What is it about streams and kids? Without fail when we’re out on a walk if there’s a stream nearby then my twins Luce and Theo immediately are drawn to it. But it’s not just them. It’s the same when their friends have joined us. They all want to go on a stream adventure. Perhaps it’s because children are natural explorers and love playing in water. A stream or a brook is often an ideal natural play area for kids.
Water is one of the most valuable play environments, and running water adds an extra dimension and challenge as anyone who has played in a stream or on the beach will know.” Nature play ideas by the Forestry Commission.
In fact Luce and Theo insist we regularly go on walks where they just follow a stream – such as this past weekend and last week and too many other times to name. They love straying off the main paths and finding their route through a wood with just the stream acting as their guide.
You can find out which UK National Trust natural play areas have streams to splash in here.
Actually I also have to take on the ‘parent guide’ role. As they climb over brambles, clamber down hills to be close to the stream, you can hear my shouts echo through the woods – “that hill is too steep ” …“careful of the slippery mud”… “the water is too deep there” etc. , etc.. But whether it’s playing in streams or climbing a tree I know that it’s good for kids to assess and take risks.
The best stream adventures include:
- Following a stream
- Throwing sticks and pebbles into the stream
- Building a dam (then taking it apart)
- Finding shallow areas to wade and splash in
- Looking for wildlife, signs of wildlife, little critters and more in or next to a stream
- Make boats from twigs and leaves to float in the stream
- Crossing a gentle stream
- If a stream is too deep then find a bridge to play ‘pooh sticks,’ the famous game from Winnie-the-Pooh where you drop sticks in the water and see which one moves faster downstream.
It doesn’t matter either if it’s winter, spring, summer or autumn. Of course when it’s warm Luce and Theo tend to splash about in the water more! Last summer they also were convinced that they had found a beaver lodge in local Sussex woods. They ignored me when I told them there were no beavers in the English wild anymore – except for a couple places in UK where they have been reintroduced. (In Britain beavers were hunted to extinction by the 16th century). Luce and Theo wanted to imagine that beavers were sharing this stream with them. Sometimes my instinct as a parent is to get anxious that they’re going to hurt themselves or try to cross a stream where it’s too deep or too slippery. But Luce and Theo know they must not wander off where I can’t see them and must be careful around water. I sigh with relief when they play in an area of the stream that is very shallow, gentle and calm.After a recent stream adventure, I finally had a chance to relax at home. Lo and behold there was a Sunday Times article with the title “Children need danger, says safety chief.” It was a report on how the outgoing head of the UK Health and Safety Executive Dame Judith Hackitt felt children needed to experience danger.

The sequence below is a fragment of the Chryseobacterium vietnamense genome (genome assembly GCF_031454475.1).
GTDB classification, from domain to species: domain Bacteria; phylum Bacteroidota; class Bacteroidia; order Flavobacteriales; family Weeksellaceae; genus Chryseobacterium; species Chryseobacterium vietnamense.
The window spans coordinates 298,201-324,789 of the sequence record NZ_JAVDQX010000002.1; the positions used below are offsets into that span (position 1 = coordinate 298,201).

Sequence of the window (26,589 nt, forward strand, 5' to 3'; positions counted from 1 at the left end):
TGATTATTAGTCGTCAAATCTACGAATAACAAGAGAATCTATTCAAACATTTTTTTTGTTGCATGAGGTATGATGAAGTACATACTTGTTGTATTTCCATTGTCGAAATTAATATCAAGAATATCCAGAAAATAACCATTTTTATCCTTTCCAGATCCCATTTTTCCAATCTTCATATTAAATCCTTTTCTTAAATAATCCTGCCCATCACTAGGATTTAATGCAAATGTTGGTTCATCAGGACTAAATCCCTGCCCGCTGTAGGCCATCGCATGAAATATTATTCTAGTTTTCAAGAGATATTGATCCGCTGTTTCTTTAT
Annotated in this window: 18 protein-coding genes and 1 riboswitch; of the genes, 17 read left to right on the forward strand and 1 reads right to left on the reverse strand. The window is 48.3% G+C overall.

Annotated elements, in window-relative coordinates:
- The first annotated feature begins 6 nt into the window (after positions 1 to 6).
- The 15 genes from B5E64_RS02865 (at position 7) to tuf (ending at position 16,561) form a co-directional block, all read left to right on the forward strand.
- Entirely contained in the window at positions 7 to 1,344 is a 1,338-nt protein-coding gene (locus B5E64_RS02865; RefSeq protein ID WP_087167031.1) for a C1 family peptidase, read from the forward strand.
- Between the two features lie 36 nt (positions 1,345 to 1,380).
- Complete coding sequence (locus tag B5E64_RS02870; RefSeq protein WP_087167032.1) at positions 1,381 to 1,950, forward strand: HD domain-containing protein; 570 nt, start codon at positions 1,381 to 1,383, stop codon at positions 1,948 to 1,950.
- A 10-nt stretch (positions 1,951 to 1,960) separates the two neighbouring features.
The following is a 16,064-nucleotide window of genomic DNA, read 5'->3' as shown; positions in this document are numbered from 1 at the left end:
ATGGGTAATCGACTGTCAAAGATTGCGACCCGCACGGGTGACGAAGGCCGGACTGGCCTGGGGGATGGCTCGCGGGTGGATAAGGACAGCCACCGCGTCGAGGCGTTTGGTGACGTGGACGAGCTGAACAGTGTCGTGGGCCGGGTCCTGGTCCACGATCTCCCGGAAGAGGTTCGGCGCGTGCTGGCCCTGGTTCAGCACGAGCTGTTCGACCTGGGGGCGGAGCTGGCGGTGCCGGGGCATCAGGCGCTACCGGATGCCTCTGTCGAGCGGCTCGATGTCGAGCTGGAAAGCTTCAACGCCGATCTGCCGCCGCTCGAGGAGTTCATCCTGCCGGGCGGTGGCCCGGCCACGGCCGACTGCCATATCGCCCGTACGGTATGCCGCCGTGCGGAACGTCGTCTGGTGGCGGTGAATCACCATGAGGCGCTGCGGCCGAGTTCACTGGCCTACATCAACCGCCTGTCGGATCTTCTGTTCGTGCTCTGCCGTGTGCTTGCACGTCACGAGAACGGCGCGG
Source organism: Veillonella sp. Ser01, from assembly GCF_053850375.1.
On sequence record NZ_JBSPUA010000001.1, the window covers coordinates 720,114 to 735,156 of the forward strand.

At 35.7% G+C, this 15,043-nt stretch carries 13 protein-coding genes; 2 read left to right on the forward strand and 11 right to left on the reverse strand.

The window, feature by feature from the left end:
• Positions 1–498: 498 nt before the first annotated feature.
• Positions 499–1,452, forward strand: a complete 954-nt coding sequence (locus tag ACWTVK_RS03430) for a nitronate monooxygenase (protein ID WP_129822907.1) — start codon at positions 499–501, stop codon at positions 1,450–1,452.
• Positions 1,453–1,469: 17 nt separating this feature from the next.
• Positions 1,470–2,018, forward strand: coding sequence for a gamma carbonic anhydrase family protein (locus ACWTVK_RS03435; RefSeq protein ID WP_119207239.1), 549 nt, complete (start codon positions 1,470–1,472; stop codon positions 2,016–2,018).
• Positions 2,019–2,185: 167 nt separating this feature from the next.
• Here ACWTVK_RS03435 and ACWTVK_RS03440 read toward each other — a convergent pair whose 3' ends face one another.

She said children should be encouraged to climb trees, play games where there might a be a risk of injury and go on field trips and other adventures…’Overprotective parents and risk-averse teachers who do not enable children to learn how to handle risk will lead to young adults who are poorly equipped to deal with the realities of the world around them, unable to discover real risk from trivia, not knowing who they can trust or believe.’” Sunday Times
Building a dam on a stream is also one of the “50 things to do before you’re 11 ¾” listed by the National Trust. I don’t have photos of their latest dam effort because I put my camera back into the bag when they were building it as I was trying not to slip in the mud! Luckily mud is good for us all.
Kids just love natural play areas – such as this favourite one of Luce and Theo at Sheffield Park – with or without a stream.
Luce and Theo are only 8 years old but I know as they get older they’re going to be even more adventurous by streams. Despite my worries I know they’ll be having a great time outdoors in nature and will be taking risks that help them later as adults. I have very fond memories of heading off to swim in a natural pool in a stream on hot June days when I was a young teen at school in the Dorset countryside.
Some kids don’t want to be organized all the time. They want to let their imaginations run; they want to see where a stream of water takes them.
Richard Louv ‘Last Child in the Woods’
Is there a stream your kids love to play in too? Any other stream adventure ideas you can add?